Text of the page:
Pick things up, walk around with them, put them down. Those are the basics of what loaded carries are all about. Funny enough, that’s also what we do in life on a daily basis. So it’s no secret why they’ve lately been making a comeback in many strength programs. Carrying different weights in different positions has the potential to build strength and muscle, as well as improve work capacity. It’s just a matter of programming.
The basics of each variation below are simple. Just grab the weight and go. There are, however, a few key tenets to be aware of before you start:
- Keep an upright posture so that your shoulders, ribs and hips are all stacked over each other.
- Take small steps so your feet stay somewhat underneath you. This will keep you in a solid position to get the most out of the carries.
Conditioning Focused Programming Options
One of the best things about loaded carries is that they are simple to include in programs, and two of the simplest ways are to go for time or for distance. In the case of improving work capacity and conditioning, programming based on time provides specific time under tension, with a concrete rest time.
Much like other forms of interval training, placing a loaded carry finisher at the end of your training program will finish you off as far as metabolic conditioning is concerned. Any timing ratio will work, but start with a 2:1 ratio of rest to work for maximal gains. For example, 20 seconds of walking, followed by 40 seconds of rest. This gives both your cardiovascular system and your grip a break.
For an even bigger challenge, try creating a loaded carry medley. This will put different lines of stress on your body, depending on where the weight is loaded.
Example: Set up weights 50 feet apart and carry them for the prescribed distance. If you’re short on space, carry for 20-30 seconds.
- Farmer’s Walk – 50 feet or 20 seconds
- Overhead Carry – 50 feet or 20 seconds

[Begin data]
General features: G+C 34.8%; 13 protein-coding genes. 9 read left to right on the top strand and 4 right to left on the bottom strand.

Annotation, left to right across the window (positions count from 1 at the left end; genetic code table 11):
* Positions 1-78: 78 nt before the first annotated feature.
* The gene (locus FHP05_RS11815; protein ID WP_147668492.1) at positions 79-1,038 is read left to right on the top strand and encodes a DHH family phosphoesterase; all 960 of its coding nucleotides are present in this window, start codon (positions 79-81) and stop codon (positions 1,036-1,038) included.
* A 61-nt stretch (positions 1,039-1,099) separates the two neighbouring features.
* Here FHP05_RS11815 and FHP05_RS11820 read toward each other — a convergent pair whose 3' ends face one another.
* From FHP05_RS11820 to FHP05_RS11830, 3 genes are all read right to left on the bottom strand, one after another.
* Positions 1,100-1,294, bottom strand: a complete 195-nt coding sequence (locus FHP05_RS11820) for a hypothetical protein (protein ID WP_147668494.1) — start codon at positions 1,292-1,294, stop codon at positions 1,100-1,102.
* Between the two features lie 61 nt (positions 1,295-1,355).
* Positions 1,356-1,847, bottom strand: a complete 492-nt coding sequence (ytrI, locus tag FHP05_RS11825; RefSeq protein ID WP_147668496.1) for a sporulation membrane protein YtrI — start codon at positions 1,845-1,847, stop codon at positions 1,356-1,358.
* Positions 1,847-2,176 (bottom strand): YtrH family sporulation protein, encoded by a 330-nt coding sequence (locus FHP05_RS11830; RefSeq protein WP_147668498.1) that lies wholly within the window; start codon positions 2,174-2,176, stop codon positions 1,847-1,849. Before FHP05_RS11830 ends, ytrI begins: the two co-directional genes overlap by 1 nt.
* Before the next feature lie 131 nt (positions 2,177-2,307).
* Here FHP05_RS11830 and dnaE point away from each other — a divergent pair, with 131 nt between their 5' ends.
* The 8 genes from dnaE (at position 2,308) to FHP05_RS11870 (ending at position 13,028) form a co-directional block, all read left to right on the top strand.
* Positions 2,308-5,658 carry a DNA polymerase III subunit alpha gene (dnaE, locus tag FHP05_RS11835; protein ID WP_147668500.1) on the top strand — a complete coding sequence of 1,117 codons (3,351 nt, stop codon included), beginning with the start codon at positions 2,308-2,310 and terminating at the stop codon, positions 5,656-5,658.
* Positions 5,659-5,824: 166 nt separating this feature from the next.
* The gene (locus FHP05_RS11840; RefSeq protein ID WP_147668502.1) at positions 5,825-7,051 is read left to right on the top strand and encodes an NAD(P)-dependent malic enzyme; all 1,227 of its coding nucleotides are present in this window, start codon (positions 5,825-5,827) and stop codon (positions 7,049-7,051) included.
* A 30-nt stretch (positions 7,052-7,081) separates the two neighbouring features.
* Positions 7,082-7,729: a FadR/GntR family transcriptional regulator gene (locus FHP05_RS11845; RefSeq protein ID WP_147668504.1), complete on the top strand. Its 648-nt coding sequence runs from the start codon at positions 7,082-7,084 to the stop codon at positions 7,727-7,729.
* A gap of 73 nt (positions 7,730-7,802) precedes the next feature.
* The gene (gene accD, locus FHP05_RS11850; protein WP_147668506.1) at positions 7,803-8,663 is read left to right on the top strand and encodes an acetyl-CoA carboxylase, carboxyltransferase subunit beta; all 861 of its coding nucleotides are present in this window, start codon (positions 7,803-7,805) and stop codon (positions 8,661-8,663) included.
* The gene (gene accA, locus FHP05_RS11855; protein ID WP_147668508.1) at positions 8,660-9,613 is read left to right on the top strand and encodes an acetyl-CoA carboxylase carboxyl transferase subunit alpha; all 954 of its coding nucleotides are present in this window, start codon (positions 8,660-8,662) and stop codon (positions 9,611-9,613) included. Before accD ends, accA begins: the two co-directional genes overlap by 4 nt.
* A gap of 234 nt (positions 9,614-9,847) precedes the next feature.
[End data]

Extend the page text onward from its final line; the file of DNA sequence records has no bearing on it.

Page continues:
- Goblet Carry – 50 feet or 20 seconds
Hold two dumbbells at your sides. Squeeze your armpits to really engage your posterior chain, then go for a walk.
RELATED: Why Every Athlete Should Do Farmer’s Walks
Similar to the Farmer’s Walk, hold a single dumbbell at your side. It’s more of a challenge to maintain a neutral posture when your body tends to adjust to the weight on one side with a hip shift. Try to stay as neutral as possible and go for a walk. The Suitcase Carry is a great anti-lateral flexion core exercise as well.
The Offset Carry requires holding one heavy dumbbell at your side and a lighter weight above your head. The opposite movement places a great demand on your core musculature to maintain stability.
RELATED: Build Total-Body Strength with These Loaded Carry Variations
Want to improve shoulder stability in an overhead position? Of course you do; who doesn’t? The Overhead Carry can be done unilaterally or bilaterally, but either way, it will test your shoulders. One of my favorite variations is to hold a kettlebell bottoms up, since it presents an even greater challenge to the stability of the shoulder.
Hold one or two dumbbells or kettlebells overhead, then go for a walk.
Hold a heavy dumbbell as if you were doing a Goblet Squat. Instead of squatting, go for a walk. Make sure the weight doesn’t rest on your chest and that there is a slight separation between the weight and your body. This places a lot of emphasis on the core and the posterior chain, and the Goblet Carry acts like an anti-flexion exercise.
Of course, there many other carries you could program into your training, from carrying awkward implements like kegs or stones, to doing overhead work with bands and weights. The important thing when performing loaded carries is to have a reason why you are doing each particular carry and why you choose that distance or time frame. Above all else, load the carry appropriately, because if you don’t, you won’t be making the most of your time.